And that’s another part of the problem for the West Papuans. As Perry notes, Indonesia is an important member of the powerful 57-country-strong Organization of Islamic Cooperation, giving it added leverage.

West Papuans and non-Buddhist Bhutanese are not alone, neither in their suffering nor in being largely ignored by the world media and international activists. A Reuters report from February 9 said more than 1,000 Rohingya Muslims might have been killed in an army crackdown in Myanmar (Burma to older readers). The report quoted two senior United Nations officials from two separate UN agencies working in Bangladesh, where nearly 70,000 Rohingya have fled in recent months. They were concerned that the outside world had not fully grasped the severity of the crisis unfolding in Myanmar’s Rakhine state.

To be a Muslim minority persecuted by a Buddhist majority obviously causes such confusion that the average Western liberal prefers to overlook the issue altogether. Demonization of Israel – the current mutation of antisemitism – and regarding Israel as the source of all evil are far safer.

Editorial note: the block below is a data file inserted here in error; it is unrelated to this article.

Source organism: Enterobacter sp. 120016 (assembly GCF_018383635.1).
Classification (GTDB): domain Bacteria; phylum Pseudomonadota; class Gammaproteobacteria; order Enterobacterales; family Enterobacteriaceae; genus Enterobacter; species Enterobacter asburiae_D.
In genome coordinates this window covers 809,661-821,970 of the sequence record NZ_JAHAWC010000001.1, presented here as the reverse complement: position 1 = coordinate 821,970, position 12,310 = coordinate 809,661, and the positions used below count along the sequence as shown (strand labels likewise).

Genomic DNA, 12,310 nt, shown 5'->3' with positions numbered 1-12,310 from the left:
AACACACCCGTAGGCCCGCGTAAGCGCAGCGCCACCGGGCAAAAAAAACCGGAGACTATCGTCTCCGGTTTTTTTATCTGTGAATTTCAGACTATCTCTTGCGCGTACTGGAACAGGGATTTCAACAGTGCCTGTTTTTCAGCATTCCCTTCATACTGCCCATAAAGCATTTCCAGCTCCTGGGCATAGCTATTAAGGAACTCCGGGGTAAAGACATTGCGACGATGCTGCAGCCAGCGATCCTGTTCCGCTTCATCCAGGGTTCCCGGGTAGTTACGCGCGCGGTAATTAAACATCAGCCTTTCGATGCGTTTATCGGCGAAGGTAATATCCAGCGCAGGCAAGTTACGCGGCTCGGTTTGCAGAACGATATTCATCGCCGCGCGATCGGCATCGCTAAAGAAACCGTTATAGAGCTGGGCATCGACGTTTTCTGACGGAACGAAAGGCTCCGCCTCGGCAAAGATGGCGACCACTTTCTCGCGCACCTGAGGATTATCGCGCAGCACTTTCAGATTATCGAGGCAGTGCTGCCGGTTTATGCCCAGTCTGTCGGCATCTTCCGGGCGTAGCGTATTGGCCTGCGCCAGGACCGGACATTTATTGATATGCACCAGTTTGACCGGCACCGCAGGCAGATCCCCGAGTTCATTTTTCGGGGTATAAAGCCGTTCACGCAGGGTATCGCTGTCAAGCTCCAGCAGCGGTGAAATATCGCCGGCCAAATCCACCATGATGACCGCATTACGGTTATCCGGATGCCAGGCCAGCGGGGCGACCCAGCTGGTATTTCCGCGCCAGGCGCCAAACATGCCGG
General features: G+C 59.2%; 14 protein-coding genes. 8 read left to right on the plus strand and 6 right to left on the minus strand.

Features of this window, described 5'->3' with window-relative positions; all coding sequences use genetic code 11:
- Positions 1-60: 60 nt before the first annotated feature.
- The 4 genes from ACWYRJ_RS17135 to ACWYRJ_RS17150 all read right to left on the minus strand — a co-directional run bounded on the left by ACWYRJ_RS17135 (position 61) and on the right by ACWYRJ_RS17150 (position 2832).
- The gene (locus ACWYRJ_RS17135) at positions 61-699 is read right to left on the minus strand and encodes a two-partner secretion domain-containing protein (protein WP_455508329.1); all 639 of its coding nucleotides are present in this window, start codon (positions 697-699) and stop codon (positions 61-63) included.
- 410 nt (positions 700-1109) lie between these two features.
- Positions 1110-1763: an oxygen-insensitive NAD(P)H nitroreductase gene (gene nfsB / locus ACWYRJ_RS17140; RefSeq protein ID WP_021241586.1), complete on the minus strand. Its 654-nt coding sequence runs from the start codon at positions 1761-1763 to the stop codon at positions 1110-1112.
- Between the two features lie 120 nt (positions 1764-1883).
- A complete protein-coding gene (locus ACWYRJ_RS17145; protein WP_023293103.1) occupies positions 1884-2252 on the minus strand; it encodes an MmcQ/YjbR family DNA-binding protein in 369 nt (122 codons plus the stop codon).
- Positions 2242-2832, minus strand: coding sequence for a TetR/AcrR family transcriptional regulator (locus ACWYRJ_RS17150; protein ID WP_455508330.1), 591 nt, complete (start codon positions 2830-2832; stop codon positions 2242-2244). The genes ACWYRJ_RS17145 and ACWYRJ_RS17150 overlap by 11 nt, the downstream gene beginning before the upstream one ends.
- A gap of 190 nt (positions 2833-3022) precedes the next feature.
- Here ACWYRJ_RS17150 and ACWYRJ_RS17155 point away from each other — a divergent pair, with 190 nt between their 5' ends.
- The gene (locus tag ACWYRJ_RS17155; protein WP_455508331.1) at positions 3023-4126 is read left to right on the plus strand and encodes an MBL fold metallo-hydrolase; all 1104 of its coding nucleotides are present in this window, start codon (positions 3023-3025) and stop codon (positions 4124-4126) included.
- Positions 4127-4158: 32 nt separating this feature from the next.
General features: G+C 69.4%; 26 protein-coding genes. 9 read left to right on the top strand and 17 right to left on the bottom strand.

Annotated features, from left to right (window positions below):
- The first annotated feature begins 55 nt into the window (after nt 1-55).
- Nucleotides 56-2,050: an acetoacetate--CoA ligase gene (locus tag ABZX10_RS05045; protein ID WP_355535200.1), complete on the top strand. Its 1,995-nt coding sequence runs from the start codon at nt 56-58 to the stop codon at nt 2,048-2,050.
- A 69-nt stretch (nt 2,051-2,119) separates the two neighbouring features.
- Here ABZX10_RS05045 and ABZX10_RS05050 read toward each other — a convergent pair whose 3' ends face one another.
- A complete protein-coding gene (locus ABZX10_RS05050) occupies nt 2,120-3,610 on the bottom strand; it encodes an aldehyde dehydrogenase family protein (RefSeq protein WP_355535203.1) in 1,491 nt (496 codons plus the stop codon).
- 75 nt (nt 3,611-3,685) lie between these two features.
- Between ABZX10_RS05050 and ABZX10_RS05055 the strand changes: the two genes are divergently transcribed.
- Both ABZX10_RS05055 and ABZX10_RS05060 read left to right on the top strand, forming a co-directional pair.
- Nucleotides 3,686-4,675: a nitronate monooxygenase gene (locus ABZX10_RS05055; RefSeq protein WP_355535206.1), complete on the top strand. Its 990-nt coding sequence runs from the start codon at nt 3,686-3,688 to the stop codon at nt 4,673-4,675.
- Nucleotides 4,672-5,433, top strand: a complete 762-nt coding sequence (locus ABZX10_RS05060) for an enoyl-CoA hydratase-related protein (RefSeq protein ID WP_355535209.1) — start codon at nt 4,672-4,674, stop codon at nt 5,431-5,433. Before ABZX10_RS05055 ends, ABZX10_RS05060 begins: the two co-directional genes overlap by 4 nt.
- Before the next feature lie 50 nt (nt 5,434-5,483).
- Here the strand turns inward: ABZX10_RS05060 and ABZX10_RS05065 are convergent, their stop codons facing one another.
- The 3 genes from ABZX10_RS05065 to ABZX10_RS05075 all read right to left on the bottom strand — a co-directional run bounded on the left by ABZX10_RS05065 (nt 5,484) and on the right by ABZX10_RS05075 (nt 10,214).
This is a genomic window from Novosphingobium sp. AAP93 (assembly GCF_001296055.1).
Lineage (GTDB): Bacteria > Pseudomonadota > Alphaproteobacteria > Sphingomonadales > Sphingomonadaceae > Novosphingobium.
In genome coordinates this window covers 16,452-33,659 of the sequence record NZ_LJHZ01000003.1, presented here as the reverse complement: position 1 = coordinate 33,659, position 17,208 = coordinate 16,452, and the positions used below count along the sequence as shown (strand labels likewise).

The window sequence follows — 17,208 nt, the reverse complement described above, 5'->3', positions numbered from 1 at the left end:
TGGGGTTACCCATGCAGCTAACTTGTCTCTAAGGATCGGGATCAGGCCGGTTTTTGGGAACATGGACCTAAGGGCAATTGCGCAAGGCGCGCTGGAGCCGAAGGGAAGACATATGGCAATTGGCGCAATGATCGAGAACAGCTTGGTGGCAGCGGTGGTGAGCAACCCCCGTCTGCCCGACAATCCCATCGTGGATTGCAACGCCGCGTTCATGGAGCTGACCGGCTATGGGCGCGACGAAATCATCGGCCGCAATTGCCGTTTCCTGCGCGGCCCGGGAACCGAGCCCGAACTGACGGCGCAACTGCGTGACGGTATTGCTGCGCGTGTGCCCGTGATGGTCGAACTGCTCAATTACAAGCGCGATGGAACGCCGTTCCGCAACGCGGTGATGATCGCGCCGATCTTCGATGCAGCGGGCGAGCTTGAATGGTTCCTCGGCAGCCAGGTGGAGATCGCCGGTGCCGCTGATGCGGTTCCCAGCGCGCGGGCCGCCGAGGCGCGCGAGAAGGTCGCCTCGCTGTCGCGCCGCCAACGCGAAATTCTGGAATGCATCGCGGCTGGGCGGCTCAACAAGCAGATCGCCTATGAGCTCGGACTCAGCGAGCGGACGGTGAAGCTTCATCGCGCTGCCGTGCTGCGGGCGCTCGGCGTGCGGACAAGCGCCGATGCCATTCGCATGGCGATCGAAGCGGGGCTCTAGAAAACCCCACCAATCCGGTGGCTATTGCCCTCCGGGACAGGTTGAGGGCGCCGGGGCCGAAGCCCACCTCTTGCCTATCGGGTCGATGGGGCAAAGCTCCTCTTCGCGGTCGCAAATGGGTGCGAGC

I doubt Myanmar Apartheid Week will be coming to a campus near you any time soon. And West Papuans will also have to wait.

Israel Apartheid Week, on the other hand, has spread to some 225 cities worldwide and lasts much longer than the seven days its name implies – although the “apartheid” part of the name is the far bigger lie. The organization boasts that the 13th Annual Israeli Apartheid Week will take place in March and April.

According to its own publicity material, “Israeli Apartheid Week (IAW) is an international series of events that seeks to raise awareness of Israel’s settler-colonial project and apartheid system over the Palestinian people and to build support for the growing Boycott, Divestment and Sanctions (BDS) movement.”

The 2017 events “will mark 100 years of Palestinian resistance against settler colonialism since the inception of the Balfour Declaration.”

This could almost be seen as a positive development – at least it’s an acknowledgment that Jews lived here a century ago. Let’s take it a step further: The day that the Palestinians can admit that there were Jewish Temples on the Temple Mount in Jerusalem millennia ago, there will be peace.

liat@jpost.com